FrankenMac: Solder a 2.8 Extreme into the MacBook Pro?

Discussion in 'MacBook Pro' started by MaddieBrad, Aug 9, 2007.

  1. MaddieBrad macrumors regular


    Apr 8, 2007
    New York City
    I couldn't do it...
    But do you think it is possible? I know there would be obvious issues possibly with heat. But other users have documented how much cooler their systems ran just by reapplying the thermal grease in a proper way.

    So any real gear heads care to comment on this.

    Lets hear some INFORMED opinions.

    I would love to get this done if it was.

  2. ScottDrummer macrumors 6502

    Jun 27, 2007
    :confused: it would be pointless and not worth the gains, it prolly uses a different bus architecture, everything could be different in the two chips not just the internal clock speed. its childish to think you can just get the latest cpu and solder it on in the place the old cpu was and expect it to work lol.
  3. sr5878 macrumors 6502a

    Jun 5, 2007
    as long as we're on the topic...

    can anyone provide me step-by-step instructions (photos would be awesome) on how to put a G5 into my sr mbp? :confused:

  4. iW00t macrumors 68040


    Nov 7, 2006
    Defenders of Apple Guild
    If you want the latest and greatest... Wait for Apple to do things in Their own time, for Apple knows what is best for us in their infinite wisdom.

    Listen to yourself.

    Solder a 2.8 extreme into the Macbook Pro. Over 400 pins.

    That 400mhz is not going to matter for 100% of what you are doing.
  5. Zel macrumors regular

    Jul 7, 2007
    You know why the socket on a C2D is called LGA 775? Because there are seven hundred and seventy five pins that need to be soldered.

    Apple uses a robot with a special arm with about 1500 fingers. Good luck doing that yourself.
  6. devilot Moderator emeritus


    May 1, 2005
    Hey folks, if you've got something to say, make it constructive. That said, there is such thing as constructive criticism.

    No need for a mod to have to delete OVER thirteen posts in a single thread.

    Keep it clean and on-topic, thanks.
  7. Umbongo macrumors 601


    Sep 14, 2006
    Even if possible, you are going to be looking at over $850 for the processor. Really worth it for what might be 10-15% performance depending on application?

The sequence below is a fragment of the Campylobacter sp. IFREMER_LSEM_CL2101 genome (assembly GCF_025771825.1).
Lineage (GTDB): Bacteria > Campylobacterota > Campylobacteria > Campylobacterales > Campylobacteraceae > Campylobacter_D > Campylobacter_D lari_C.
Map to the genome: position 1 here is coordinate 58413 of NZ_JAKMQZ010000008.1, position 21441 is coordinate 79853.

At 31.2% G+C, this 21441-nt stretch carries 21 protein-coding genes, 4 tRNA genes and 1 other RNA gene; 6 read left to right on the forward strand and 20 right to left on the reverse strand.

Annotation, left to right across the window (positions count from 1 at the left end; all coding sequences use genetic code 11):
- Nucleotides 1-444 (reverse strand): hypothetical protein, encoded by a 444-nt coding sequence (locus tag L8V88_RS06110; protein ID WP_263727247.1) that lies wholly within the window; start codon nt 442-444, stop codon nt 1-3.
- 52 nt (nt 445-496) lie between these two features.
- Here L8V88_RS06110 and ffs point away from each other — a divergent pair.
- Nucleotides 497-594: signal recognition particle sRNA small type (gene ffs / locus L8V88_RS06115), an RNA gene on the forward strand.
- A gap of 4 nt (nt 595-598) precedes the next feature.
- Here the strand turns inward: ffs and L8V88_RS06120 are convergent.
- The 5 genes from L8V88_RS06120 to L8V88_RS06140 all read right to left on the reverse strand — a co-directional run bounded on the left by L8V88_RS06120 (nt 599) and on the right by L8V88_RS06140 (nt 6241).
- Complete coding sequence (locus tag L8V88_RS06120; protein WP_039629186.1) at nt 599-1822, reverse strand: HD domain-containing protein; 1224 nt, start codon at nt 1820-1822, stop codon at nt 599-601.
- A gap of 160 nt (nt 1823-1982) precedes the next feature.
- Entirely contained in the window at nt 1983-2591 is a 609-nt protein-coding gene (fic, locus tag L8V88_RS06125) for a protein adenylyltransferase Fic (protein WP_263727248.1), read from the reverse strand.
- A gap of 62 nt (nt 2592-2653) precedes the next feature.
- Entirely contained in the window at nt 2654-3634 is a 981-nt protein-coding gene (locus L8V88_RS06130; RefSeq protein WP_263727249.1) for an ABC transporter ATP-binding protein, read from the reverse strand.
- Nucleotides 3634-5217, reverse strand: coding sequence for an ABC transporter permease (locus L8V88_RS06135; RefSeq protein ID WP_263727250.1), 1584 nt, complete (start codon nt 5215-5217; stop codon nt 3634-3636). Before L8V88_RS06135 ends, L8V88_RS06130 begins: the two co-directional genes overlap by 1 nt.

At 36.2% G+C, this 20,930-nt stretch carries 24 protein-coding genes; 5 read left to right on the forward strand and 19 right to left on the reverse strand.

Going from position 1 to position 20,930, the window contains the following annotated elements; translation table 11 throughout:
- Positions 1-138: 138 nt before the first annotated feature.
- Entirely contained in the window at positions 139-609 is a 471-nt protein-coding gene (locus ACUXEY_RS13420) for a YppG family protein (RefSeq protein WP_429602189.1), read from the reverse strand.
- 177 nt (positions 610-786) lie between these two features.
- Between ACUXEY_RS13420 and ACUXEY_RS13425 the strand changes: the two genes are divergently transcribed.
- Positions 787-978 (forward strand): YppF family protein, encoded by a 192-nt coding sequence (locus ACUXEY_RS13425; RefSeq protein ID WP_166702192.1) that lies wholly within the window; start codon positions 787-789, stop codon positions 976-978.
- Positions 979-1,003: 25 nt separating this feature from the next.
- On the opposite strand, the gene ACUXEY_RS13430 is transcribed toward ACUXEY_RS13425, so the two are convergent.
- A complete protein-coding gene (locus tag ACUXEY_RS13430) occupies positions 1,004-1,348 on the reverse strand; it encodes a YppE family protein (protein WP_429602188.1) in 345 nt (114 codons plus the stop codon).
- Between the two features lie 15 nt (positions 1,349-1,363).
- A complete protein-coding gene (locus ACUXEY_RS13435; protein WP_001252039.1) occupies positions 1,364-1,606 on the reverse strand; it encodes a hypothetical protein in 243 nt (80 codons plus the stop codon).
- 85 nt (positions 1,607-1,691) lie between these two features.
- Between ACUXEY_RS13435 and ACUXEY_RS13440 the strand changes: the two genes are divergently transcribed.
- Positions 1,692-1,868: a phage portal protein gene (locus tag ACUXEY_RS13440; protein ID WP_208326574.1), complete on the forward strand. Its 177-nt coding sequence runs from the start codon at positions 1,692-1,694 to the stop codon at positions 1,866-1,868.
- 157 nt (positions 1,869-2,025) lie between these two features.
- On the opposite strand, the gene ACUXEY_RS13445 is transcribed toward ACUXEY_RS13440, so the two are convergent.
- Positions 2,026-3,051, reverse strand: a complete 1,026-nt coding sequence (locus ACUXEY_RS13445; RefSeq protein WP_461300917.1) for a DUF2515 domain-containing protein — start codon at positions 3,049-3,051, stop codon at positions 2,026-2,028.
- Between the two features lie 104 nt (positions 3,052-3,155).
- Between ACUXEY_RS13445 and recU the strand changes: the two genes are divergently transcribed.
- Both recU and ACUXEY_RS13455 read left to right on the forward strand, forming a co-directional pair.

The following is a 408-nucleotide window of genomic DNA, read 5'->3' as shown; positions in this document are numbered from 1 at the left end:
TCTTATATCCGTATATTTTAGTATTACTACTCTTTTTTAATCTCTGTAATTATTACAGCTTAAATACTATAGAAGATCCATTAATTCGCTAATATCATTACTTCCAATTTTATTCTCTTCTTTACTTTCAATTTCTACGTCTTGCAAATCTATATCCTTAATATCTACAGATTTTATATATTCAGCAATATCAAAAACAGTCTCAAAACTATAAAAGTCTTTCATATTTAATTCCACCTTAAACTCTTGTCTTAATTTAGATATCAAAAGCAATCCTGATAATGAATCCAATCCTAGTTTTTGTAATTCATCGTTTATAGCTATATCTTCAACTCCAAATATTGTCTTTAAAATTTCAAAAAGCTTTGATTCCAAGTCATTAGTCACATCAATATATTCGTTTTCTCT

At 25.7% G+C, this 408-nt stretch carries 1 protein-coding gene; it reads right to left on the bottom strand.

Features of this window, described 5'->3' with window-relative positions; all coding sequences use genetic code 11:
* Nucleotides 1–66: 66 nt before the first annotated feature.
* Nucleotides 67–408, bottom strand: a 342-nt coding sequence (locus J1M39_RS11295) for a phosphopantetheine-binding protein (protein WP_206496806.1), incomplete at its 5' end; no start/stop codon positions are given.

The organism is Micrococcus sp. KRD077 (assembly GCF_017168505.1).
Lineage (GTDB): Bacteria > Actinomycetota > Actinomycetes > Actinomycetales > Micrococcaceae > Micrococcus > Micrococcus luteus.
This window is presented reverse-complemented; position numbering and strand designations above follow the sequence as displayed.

8. gutb macrumors newbie

    Aug 9, 2007
    hi, i am new to this forum.
    to my knowledge, the santa rosa mbp's chipset and motherboard should be fully compatitable with the 2.8 C2D extreme in the new imac. So, I would say it is fully possible for an upgrade.
    However, there is two main issues, 1st, the battery life; 2nd, the heat.
    C2D extreme is meant for overclocking, if i am right, and that is definetly a pretty hot processor.
    Battery life, I would estimate, to be lowered to around 2.5 to 3 hours.
    I don't think it worths the upgrade, it would be amazing to see a 2.8 C2D extreme MBP though.
  9. MaddieBrad thread starter macrumors regular


    Apr 8, 2007
    New York City
    Some people can be such pricks. This was only a hypothetical question. I only wanted to know if it was possible. No need to be a condescending ******. I know my way around computers but do not know much about laptops. I didn't realize that each pin was soldered individually. Sooooorry.

    Jesus man... This thread doesn't need ANY criticism, even constructive as Devil says.... as it was just a hypothetical... "what if" thread.
    Nothing riles me up more than people speaking condescendingly to me. Gets me so irate that I want to type things that would get me banned. ha.

    Anyway... The only reason why I asked is because I thought that the CPU in the new imac was a Santa Rosa chip. THerefor making it compatible with the rest of the innards in the MBP.

  10. kuebby macrumors 68000


    Jan 18, 2007
    Not possible. You'd need a new motherboard, RAM, video card, everything really. In addition to the fact that I doubt a G5 would even fit in a MBP case.
    (All of that is as far as I know, I could be wrong but I doubt it)
  11. theman macrumors 6502a

    Jul 26, 2007
    Maybe you should try soldering it to your cerebral cortex...

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